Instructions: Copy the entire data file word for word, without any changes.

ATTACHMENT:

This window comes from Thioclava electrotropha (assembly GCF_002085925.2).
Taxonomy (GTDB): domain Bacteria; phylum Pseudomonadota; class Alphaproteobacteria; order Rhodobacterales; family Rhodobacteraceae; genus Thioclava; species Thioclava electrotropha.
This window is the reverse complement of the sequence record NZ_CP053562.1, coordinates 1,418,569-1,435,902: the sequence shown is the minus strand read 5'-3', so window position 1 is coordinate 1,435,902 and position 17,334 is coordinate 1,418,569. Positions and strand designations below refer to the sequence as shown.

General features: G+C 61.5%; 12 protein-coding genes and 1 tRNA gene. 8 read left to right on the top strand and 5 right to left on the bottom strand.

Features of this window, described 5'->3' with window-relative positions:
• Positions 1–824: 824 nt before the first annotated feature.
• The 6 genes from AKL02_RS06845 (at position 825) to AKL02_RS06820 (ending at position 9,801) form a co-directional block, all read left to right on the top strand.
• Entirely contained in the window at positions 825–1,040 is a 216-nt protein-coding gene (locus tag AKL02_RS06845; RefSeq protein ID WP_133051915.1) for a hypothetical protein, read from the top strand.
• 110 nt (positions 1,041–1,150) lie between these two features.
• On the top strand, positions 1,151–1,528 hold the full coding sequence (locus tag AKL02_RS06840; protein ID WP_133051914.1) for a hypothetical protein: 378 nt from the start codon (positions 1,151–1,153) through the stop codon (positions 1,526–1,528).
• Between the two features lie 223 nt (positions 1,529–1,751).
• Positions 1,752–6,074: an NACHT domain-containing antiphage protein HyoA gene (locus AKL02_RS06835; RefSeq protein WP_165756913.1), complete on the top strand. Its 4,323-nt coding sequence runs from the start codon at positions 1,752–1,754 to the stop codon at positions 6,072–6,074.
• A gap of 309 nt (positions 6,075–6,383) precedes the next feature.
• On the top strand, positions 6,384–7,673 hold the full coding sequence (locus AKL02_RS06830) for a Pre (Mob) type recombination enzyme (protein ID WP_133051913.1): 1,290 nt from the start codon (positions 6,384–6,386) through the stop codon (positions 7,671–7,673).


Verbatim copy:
This window comes from Thioclava electrotropha (assembly GCF_002085925.2).
Taxonomy (GTDB): domain Bacteria; phylum Pseudomonadota; class Alphaproteobacteria; order Rhodobacterales; family Rhodobacteraceae; genus Thioclava; species Thioclava electrotropha.
This window is the reverse complement of the sequence record NZ_CP053562.1, coordinates 1,418,569-1,435,902: the sequence shown is the minus strand read 5'-3', so window position 1 is coordinate 1,435,902 and position 17,334 is coordinate 1,418,569. Positions and strand designations below refer to the sequence as shown.

General features: G+C 61.5%; 12 protein-coding genes and 1 tRNA gene. 8 read left to right on the top strand and 5 right to left on the bottom strand.

Features of this window, described 5'->3' with window-relative positions:
• Positions 1–824: 824 nt before the first annotated feature.
• The 6 genes from AKL02_RS06845 (at position 825) to AKL02_RS06820 (ending at position 9,801) form a co-directional block, all read left to right on the top strand.
• Entirely contained in the window at positions 825–1,040 is a 216-nt protein-coding gene (locus tag AKL02_RS06845; RefSeq protein ID WP_133051915.1) for a hypothetical protein, read from the top strand.
• 110 nt (positions 1,041–1,150) lie between these two features.
• On the top strand, positions 1,151–1,528 hold the full coding sequence (locus tag AKL02_RS06840; protein ID WP_133051914.1) for a hypothetical protein: 378 nt from the start codon (positions 1,151–1,153) through the stop codon (positions 1,526–1,528).
• Between the two features lie 223 nt (positions 1,529–1,751).
• Positions 1,752–6,074: an NACHT domain-containing antiphage protein HyoA gene (locus AKL02_RS06835; RefSeq protein WP_165756913.1), complete on the top strand. Its 4,323-nt coding sequence runs from the start codon at positions 1,752–1,754 to the stop codon at positions 6,072–6,074.
• A gap of 309 nt (positions 6,075–6,383) precedes the next feature.
• On the top strand, positions 6,384–7,673 hold the full coding sequence (locus AKL02_RS06830) for a Pre (Mob) type recombination enzyme (protein ID WP_133051913.1): 1,290 nt from the start codon (positions 6,384–6,386) through the stop codon (positions 7,671–7,673).